I think one of the big challenges you'll have is food storage - it will take a lot of coolers and ice to keep the cold food cold for such a large group.  Keeping that in mind,  you may want to tailor your menu to minimize how much needs to be kept on ice.  While Hot Dogs, Brats, and Burgers can certainly feed a large group fairly quickly, that may end up being a lot of meat per person.  Not to mention transporting buns takes up a lot of space.  Another go-to idea for Scouts is foil packet meals.  You'd need many campfires burning to pull that off for such a large group.

 

Here's how I'd approach it.  Growing up in a thrifty family, we had to be creative in making the meat stretch to feed 7 (Grandma-Grandpa-Mom-Dad-3 Kids).  One great option for a group is pasta.  You can do it meatless with just spaghetti sauce and dry pasta, or you can offer a meat sauce and a meatless sauce.  The meat in the meat sauce will go a long way - a pound of hamburger can stretch nicely.  You can buy giant jars of sauce at most warehouse club stores.  The pasta you don't use will keep for your next outing as well.  You can cook the pasta in stock pots with strainer baskets - pull out the basket, the past drains and can be served, and the water is still on a boil for the next batch.  You can probably do several batches of pasta before you'll need to add more water.  You can keep an extra pot on the boil so there is no downtime to wait for water to come up to temp.  With 3-5 gallon pots, you'd probaby want to have 3-5 pots going at once.  If you can find bigger pots than that you might only need 2-3.  For the sauce, I'd brown the meat 1-2 pounds at a time in a skillet, and then drain it and transfer it to a pot of sauce.  Don't use aluminum pots for the sauce, it can react with the acid.  You could use large steel stock pots or large, well seasoned, cast iron dutch ovens.  You can stack the dutch ovens with coals in between to keep the whole stack warm.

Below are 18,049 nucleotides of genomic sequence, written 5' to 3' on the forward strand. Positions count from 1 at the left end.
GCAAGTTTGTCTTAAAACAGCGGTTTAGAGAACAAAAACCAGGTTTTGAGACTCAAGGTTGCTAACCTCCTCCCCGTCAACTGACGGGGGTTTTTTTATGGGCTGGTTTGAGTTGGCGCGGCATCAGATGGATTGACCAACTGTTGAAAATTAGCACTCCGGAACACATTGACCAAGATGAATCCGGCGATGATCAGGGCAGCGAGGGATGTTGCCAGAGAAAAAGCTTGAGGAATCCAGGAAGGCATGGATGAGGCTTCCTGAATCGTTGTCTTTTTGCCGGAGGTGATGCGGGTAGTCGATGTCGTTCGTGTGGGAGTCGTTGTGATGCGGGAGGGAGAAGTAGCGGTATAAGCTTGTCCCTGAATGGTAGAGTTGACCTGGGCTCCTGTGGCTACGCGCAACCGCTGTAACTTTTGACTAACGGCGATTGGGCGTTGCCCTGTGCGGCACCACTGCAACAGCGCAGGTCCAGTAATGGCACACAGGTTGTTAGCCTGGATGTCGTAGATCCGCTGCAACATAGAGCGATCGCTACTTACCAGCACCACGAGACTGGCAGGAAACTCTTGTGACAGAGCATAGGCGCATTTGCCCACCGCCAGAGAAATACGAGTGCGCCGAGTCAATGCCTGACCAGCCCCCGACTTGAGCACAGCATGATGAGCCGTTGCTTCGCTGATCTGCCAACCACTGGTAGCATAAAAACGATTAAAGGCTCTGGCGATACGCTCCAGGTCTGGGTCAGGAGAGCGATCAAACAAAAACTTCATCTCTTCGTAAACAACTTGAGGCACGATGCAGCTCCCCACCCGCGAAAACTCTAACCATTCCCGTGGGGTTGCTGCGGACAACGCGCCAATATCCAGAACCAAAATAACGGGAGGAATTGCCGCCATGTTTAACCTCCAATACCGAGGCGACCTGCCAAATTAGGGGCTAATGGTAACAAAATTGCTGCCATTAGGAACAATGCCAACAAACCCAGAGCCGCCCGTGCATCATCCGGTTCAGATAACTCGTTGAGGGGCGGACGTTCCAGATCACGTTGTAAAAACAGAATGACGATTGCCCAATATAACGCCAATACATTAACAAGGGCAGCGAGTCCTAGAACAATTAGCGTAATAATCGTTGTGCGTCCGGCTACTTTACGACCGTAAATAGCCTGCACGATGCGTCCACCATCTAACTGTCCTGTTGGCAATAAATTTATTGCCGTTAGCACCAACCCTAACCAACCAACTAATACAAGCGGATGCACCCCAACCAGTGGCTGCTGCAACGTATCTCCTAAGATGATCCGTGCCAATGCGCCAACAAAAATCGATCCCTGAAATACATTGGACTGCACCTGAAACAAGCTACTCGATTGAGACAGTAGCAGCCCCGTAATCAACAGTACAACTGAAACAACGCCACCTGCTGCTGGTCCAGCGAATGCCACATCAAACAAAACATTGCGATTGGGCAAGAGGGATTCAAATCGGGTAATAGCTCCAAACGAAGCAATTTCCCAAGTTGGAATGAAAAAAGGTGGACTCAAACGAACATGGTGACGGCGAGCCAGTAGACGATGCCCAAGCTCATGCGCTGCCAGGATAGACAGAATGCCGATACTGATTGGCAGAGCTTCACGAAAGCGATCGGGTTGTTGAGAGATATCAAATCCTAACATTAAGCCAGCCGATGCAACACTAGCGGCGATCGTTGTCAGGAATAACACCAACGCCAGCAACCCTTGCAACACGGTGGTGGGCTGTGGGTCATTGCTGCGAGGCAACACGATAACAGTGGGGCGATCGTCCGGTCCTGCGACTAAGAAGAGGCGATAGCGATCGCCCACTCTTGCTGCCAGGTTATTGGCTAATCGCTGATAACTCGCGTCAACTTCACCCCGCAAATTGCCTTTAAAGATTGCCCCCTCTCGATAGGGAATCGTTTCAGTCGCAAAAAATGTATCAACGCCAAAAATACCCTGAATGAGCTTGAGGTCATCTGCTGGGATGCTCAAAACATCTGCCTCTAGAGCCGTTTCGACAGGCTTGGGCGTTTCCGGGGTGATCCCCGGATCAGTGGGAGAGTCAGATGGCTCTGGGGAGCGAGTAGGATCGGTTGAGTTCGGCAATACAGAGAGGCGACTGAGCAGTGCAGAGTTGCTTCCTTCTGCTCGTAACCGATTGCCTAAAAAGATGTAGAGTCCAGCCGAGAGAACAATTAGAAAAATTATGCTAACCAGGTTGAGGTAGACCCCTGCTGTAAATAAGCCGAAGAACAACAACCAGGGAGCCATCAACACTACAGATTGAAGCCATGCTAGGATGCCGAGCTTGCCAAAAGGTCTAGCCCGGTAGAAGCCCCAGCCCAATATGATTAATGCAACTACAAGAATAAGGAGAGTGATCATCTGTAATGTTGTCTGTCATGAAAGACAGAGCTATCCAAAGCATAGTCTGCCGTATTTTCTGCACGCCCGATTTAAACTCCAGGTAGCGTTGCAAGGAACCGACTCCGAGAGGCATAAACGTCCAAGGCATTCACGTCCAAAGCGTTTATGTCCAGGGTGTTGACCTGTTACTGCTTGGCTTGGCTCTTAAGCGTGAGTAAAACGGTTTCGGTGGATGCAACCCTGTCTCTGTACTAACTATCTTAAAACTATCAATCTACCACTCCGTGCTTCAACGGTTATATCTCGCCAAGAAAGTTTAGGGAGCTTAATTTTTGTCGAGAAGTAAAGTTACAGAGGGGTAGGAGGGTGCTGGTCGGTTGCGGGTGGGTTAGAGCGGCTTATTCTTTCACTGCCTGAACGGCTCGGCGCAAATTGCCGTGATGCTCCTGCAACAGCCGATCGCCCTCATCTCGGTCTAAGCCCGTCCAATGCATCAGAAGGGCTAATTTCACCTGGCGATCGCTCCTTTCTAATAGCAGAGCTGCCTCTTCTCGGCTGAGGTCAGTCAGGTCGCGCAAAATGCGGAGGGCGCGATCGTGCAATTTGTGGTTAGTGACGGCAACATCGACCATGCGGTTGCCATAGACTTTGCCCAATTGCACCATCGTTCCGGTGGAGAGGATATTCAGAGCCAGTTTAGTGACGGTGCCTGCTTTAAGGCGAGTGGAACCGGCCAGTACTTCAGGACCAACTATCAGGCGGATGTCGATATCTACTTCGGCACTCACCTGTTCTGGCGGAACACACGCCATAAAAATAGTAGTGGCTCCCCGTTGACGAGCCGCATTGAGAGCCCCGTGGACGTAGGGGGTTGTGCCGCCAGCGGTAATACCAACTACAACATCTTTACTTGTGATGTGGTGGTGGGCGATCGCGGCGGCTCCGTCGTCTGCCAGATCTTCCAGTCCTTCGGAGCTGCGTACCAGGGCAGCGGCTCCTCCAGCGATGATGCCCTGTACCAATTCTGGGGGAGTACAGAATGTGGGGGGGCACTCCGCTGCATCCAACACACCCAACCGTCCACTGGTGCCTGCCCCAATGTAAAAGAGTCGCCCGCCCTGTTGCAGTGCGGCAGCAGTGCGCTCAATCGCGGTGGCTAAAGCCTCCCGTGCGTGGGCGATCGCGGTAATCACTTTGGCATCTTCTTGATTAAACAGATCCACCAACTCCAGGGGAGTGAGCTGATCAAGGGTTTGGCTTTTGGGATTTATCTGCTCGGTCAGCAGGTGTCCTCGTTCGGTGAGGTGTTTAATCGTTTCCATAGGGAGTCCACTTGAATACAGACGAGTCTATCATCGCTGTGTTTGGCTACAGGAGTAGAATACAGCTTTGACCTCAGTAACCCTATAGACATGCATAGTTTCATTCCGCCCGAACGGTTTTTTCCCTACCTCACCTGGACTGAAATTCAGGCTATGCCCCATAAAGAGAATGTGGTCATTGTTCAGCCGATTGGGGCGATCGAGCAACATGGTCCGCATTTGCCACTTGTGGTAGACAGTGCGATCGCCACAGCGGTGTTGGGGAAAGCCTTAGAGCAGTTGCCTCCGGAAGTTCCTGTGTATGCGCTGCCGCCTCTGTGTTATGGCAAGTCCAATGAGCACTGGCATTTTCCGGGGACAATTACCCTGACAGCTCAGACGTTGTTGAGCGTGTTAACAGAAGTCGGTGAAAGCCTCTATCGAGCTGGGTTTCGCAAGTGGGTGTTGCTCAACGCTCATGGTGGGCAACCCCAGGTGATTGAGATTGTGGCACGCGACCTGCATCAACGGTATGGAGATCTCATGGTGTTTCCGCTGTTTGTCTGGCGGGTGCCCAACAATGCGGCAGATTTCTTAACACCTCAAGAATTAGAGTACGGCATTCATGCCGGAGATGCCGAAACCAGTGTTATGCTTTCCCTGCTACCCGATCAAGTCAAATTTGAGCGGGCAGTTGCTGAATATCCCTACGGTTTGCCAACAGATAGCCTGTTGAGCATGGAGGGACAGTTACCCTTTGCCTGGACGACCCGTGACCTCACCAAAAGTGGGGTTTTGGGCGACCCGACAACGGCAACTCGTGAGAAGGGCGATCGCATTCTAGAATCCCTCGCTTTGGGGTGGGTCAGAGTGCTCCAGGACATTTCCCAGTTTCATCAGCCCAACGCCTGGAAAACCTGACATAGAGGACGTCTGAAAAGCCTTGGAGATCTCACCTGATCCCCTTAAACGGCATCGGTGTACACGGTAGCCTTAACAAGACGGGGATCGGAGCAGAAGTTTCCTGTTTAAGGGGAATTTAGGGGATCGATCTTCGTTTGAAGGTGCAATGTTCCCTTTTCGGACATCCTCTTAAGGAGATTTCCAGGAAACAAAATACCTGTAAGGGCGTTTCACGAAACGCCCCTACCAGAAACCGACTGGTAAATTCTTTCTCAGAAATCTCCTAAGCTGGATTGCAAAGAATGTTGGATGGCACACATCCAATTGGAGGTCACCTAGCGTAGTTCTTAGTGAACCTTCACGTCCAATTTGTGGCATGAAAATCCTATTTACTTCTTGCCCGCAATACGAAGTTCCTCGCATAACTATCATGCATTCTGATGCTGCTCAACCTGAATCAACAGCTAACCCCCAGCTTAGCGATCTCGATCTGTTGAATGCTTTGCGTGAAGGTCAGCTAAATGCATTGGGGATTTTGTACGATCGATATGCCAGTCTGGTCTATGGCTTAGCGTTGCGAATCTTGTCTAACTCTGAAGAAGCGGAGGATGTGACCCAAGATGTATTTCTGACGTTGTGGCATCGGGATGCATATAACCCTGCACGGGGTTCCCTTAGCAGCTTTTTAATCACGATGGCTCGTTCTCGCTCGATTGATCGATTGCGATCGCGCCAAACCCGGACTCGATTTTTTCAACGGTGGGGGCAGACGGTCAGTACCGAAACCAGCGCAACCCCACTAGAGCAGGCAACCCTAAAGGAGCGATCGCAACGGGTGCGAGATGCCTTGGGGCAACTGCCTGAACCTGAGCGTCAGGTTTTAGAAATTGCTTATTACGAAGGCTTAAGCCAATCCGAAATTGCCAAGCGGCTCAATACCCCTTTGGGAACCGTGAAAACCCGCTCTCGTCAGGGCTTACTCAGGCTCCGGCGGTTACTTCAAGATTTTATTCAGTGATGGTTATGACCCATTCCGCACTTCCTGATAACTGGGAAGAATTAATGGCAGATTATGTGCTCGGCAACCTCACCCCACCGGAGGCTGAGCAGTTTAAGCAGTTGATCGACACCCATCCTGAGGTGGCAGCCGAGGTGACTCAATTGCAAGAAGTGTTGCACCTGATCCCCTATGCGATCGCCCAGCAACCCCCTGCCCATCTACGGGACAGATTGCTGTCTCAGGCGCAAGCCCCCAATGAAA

Another option would be tacos.  I'd go with soft tortilla shells, less space and easier to transport.  Maybe have tortilla chips for those who prefer crunchy.  You could easily do pulled pork or chicken in dutch ovens as a topping, and ground beef as I explain above, transferring it after browning to a larger pot.  Again - this stretches the meat a long way.

 

As for breakfast - large rectangular griddles are your friend.  If you are using Camp Chef stoves (highly recommended for a group this size), you can buy griddles that cover their three burner stoves.  On a griddle that size you can whip out burgers, grilled cheese, or pancakes in no time.  If you are using smaller Coleman style two burner camp stoves, you can get a griddle to cover both burners but the most you'll probably get is 6-8 pancakes, whereas you can probably do 3x that on the Camp Chef in a batch.  If you buy precooked sausages that just need to be heated, you can do those over a campfire with a Coleman broiler basket or similar long handled grilling basket.  Serve these in batches - one batch can probably feed a den+family.  If you have 2+ stoves you can feed multiple dens at a time.  You'll be able to crank out another batch of pancakes every few minutes - but serve them while they are hot - don't try to precook for the whole group.  Breakfast burritos is another option if you aren't doing the tacos.  I'd precrack the eggs and store them in a tupperware style jug.  scramble a batch at a time.  Serve with shredded cheese, chopped up sausages, salsa, etc.